In each of the examples above—the readability internship, the sales leads internship, and the glossary internship—there is a common set of criteria: a well-defined, short-term, value-adding, mutually beneficial set of coherent activities centering around a single topic, theme, or goal, with training, evaluation, and feedback built in. These interns provided a product, report, knowledge, or improvement that our organization could use. As a result, the intern had a clear role within the organization by completing an entire project. This is why we call this style of internship either a role-based or a project-based internship.

Challenges

I’ve focused on the positives in project-based internships, but I also want to point out challenges with this program.

Project Design: One of the biggest challenges is the brainstorming and project design that takes place before an intern is interviewed. The project development that emerges from within the organization that doesn’t originate from top management is crucial to bottom-up cultural change. This is key if your organization is aligned with a philosophy of bottom-up change.

For us, the benefit of overcoming this challenge is that many processes at our organization have been defined and modified as a result of our internship program. These include training processes in readability, glossary building, and in-bound marketing strategies for attracting ideal freelancers to join our team.

Cost: Another challenge is cost. The cost of paying an intern is relatively low compared to the cost in terms of the time required for preparation, training, mentoring, and evaluating. This is why creating a value-adding project is necessary for a return on investment. If an intern produces something the company doesn’t use, or if the intern fills a position that’s better suited for a long-term part-time employee, the company will not experience a return on investment for the preparation, training, and mentorship required for success.

Stakeholder Commitment: Finally, one of the biggest challenges in this system is getting the stakeholders involved to commit. That means identifying the person who will be the director/mentor and having the networking competence to also gain a commitment from the subject area experts who stand to benefit from the project. Having these experts on hand is important to help develop, train, and evaluate the work of the intern. Modeling this kind of teamwork to interns is a great way to brand your organization as a learning organization.4

Internships Create a Rewarding Company Culture

Language services providers rely more heavily each year on a flexible workforce that demands a rewarding company culture. Engaging employees in committing to support an internship program cultivates pride in their work and provides an opportunity to reflect on their role within the organization (“What is it that I do here?” “What’s the big picture?”). In addition, the cross-training that occurs as a result creates an agile workforce. Finally, the partnerships that language services providers develop with universities are equally important ways to invest in the community and connect to a pipeline of future employees who may arrive already having contributed meaningfully to the industry during a project-based internship.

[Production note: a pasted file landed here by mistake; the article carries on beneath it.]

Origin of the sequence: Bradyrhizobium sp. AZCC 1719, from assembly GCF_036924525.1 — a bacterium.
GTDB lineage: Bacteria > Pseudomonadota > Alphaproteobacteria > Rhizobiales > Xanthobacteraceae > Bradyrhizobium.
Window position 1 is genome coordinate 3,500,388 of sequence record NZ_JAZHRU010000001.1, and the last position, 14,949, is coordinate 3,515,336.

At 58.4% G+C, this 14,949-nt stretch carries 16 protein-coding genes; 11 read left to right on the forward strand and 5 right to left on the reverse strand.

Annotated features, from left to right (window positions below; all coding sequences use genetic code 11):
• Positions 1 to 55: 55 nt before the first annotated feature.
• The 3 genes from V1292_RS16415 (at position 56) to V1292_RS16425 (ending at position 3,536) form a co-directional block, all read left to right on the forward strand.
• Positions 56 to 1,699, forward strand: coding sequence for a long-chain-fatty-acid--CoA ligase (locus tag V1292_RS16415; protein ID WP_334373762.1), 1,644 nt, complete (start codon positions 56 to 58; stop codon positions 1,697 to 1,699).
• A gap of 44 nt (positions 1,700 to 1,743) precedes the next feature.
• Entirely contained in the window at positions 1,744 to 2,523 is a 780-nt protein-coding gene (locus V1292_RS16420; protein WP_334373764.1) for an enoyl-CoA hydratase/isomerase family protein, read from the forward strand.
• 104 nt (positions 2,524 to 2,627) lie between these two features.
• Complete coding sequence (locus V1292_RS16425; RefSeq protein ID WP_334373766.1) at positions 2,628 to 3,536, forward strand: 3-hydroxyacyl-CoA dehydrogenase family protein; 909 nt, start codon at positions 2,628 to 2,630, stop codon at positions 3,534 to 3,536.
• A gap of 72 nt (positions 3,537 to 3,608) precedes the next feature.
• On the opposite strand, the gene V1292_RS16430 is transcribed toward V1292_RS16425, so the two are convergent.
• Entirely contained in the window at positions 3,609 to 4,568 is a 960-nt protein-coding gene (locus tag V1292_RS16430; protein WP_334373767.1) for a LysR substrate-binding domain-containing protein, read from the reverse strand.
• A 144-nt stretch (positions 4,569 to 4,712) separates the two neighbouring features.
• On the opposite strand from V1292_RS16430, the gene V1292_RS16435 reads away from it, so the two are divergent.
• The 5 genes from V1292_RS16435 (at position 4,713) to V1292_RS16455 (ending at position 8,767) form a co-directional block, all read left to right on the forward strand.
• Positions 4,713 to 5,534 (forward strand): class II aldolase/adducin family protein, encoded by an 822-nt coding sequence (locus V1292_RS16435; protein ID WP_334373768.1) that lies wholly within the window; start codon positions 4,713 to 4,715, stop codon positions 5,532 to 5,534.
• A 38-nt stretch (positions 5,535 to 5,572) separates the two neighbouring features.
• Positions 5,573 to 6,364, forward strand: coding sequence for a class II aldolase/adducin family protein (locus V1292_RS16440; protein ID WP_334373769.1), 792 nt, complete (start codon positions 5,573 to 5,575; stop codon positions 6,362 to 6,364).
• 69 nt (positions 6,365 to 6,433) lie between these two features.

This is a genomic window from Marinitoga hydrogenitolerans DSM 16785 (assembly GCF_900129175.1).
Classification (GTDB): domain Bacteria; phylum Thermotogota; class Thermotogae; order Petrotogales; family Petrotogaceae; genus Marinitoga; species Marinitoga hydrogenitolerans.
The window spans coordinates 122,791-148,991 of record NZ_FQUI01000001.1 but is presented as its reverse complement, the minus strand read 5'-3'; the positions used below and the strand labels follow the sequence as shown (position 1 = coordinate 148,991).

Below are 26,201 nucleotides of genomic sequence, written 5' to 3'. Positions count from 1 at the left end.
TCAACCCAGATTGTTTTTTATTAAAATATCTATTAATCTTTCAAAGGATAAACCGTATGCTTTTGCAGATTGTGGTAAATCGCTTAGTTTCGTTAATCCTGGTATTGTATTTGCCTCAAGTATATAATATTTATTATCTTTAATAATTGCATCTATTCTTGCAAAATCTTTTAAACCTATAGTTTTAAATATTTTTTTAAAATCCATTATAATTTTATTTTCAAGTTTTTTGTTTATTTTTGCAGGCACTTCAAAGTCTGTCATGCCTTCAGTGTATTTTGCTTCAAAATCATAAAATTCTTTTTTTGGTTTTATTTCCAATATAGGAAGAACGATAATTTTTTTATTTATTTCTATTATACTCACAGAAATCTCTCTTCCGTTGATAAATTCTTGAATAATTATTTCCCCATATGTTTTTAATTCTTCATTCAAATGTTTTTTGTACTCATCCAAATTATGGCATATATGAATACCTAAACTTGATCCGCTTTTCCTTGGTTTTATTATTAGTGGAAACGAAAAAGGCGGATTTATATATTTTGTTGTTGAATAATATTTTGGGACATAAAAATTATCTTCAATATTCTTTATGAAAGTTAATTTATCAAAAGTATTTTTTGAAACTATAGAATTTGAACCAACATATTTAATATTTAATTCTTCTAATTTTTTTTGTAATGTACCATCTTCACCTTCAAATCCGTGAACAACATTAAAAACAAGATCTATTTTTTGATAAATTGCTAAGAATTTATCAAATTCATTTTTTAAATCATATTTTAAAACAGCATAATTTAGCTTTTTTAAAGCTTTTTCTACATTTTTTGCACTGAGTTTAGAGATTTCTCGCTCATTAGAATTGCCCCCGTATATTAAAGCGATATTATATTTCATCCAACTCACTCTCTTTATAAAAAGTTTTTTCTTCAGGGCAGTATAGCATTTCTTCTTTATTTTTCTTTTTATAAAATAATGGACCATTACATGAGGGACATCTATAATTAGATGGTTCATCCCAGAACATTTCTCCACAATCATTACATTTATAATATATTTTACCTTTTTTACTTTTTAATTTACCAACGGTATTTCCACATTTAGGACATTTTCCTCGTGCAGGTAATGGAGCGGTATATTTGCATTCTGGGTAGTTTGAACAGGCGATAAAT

Notes
  1. 
Nembhard, David A., and Ruwen Qin. “Valuing Workforce Cross-Training Flexibility,” in Workforce Cross Training. Edited by David A. Nembhard (CRC Press, 2007), http://bit.ly/Nembhard_Ruwen.
  2. 
Birkinshaw, Julian. “How to Stay Agile,” Management Today (October 9, 2013), http://bit.ly/Birkinshaw.
  3. 
Tan, Kenny W.T., Al K.C. Au, Helena D. Cooper-Thomas, and Sherry S.Y. Aw. “The Effect of Learning Goal Orientation and Communal Goal Strivings on Newcomer Proactive Behaviors and Learning,” Journal of Occupational & Organizational Psychology, Volume 89, Issue 2 (June 2016), 420–445, http://bit.ly/goal-orientation.
  4. 
Boydell, Tom, John Burgogyne, and Mike Pedler. The Learning Company: A Strategy for Sustainable Development, Second Edition (London; McGraw-Hill, 1998), http://bit.ly/Learning-Company.

Serena Williams is the quality manager at Avantpage, Inc., a localization and translation company with offices in Davis, California, Mexico City, and Warsaw, Poland. She is also a research associate in the Department of Linguistics at the University of California, Davis, where she received her PhD. She has master’s degrees in applied linguistics and Spanish literature, as well as an MBA with an emphasis in organizational and behavioral psychology. After 16 years in academia, she brought her teaching experience to Avantpage, where she created an internship program. Since 2015, Avantpage has hosted nine interns for nine different value-adding projects. Contact: serena@avantpage.com.